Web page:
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Russia Resubmits Internet Control Proposal

Russia-led coalition resubmitted a previously shelved proposal at this week's International Telecommunications Union conference in Dubai that calls for sweeping new governmental powers over the Internet.

The revised submission, now co-signed by Russia, China, Saudi Arabia, Algeria, Sudan, Bahrain, Iraq and the UAE, says countries should be able to block some Internet locations and take control of address allocation. The proposal also wants to allow states to track and direct Internet traffic and provides a definition of spam so broad it could potentially apply to almost any e-mailed message, which opponents warn could be used to curb online freedom of expression.

But this proposal has yet to be debated in the public sessions, and its recommendations may have little chance of being approved

As a 12-day conference of the ITU drew near its Friday closing, the chairman of the gathering in Dubai circulated a draft that sidelined proposals from Russia, China and other countries that have been seeking the right to know where each piece of Internet traffic comes from.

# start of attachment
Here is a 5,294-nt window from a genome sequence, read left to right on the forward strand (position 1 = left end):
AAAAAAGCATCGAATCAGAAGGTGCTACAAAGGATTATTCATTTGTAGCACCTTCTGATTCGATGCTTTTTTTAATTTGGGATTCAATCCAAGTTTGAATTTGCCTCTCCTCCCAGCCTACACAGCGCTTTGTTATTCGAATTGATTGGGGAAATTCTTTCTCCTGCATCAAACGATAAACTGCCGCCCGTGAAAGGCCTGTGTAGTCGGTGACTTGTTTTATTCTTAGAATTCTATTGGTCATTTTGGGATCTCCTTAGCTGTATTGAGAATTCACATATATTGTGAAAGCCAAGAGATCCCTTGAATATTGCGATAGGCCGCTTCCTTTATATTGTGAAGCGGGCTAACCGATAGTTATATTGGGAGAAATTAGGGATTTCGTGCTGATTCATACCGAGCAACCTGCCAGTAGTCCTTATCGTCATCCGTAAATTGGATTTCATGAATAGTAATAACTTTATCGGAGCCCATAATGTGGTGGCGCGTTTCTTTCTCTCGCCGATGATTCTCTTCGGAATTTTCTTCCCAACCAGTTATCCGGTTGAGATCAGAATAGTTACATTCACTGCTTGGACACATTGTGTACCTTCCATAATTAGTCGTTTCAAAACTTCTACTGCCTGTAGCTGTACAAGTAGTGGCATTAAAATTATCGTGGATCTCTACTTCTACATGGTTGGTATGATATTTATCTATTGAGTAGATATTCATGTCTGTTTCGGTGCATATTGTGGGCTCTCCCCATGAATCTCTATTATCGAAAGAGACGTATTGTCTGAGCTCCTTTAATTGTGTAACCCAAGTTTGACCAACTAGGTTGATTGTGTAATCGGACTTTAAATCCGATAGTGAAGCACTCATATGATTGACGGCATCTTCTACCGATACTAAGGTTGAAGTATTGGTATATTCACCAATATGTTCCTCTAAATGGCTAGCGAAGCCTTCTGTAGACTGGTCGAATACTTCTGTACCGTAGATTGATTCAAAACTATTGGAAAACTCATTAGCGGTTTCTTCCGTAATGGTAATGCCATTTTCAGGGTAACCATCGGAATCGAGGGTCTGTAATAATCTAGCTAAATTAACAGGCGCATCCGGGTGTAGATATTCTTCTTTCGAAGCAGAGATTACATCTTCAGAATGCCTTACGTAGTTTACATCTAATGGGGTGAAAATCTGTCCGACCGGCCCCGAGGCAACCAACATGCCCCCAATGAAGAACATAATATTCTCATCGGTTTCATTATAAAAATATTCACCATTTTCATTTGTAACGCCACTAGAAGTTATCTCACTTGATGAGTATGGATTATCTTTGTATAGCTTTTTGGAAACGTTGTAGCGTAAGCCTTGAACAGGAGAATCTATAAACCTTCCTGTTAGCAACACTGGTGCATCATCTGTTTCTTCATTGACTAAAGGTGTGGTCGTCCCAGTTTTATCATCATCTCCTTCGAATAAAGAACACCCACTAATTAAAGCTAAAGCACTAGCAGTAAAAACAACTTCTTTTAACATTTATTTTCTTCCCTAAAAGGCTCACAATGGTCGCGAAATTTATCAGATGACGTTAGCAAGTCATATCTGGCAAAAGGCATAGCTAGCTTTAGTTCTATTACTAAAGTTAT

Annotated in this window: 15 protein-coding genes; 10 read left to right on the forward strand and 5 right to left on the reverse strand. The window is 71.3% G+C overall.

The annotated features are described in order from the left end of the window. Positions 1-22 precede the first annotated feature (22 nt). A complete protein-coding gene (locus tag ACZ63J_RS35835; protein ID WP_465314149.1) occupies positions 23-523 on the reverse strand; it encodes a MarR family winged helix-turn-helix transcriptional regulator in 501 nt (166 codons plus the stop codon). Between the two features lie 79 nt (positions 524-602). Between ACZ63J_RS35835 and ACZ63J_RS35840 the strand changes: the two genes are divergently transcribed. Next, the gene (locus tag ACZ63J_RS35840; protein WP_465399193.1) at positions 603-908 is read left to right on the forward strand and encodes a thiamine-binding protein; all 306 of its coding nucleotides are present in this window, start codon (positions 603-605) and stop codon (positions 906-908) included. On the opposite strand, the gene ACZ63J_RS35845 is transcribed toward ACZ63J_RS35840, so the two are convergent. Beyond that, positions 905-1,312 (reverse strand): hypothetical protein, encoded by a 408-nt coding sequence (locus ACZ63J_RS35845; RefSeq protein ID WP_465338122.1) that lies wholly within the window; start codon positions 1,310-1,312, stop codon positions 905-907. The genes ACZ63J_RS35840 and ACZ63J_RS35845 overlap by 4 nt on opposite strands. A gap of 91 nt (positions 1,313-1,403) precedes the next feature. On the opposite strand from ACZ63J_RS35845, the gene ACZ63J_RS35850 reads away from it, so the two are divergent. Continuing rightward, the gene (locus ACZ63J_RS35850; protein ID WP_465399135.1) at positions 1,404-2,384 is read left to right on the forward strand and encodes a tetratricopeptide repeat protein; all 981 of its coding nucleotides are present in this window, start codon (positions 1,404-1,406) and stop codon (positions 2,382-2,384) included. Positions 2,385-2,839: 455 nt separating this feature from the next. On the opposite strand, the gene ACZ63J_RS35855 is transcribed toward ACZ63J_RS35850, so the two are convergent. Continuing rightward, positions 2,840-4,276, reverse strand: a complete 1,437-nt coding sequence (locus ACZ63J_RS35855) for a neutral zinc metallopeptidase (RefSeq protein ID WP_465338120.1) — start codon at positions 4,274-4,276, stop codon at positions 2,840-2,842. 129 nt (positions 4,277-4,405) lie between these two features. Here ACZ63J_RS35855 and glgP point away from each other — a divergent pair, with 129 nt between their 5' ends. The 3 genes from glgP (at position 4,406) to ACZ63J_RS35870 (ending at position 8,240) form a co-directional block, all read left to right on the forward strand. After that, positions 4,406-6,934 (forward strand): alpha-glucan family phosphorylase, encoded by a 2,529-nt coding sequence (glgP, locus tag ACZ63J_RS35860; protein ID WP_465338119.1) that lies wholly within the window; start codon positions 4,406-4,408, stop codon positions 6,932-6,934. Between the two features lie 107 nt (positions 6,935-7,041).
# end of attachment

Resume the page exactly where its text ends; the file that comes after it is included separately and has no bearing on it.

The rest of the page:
"The United States believes it is the basis for any further progress toward reaching an agreement at this conference," said U.S. Ambassador Terry Kramer, who had led Western opposition to the earlier proposals.

The new draft was greeted positively by a broad swath of delegates to the conference and came as a surprise to many who had been frustrated by the deadlock gripping the event over the weekend.

Hamaoun TourО, ITU secretary-general, said he had hosted discussions between the opposing parties, and weary delegates seemed eager to resolve their differences as talks drag into the early hours each night.

A majority of the more than 150 countries represented at the conference had been willing to officially extend the mission of the  United Nations agency to the Internet, while the Americans, most Europeans and some other advanced economies wanted to limit the ITU to oversight of international phone calls and other means of communication.

The issue is coming to a head now because the ITU is revamping its treaty for the first time since 1988, before the World Wide Web took shape and became an economic, cultural and political force usually free from international oversight.

The compromise-in-progress would move most Internet elements from the treaty itself to a separate, U.N.-style "resolution" that is not binding on the countries, delegates said.

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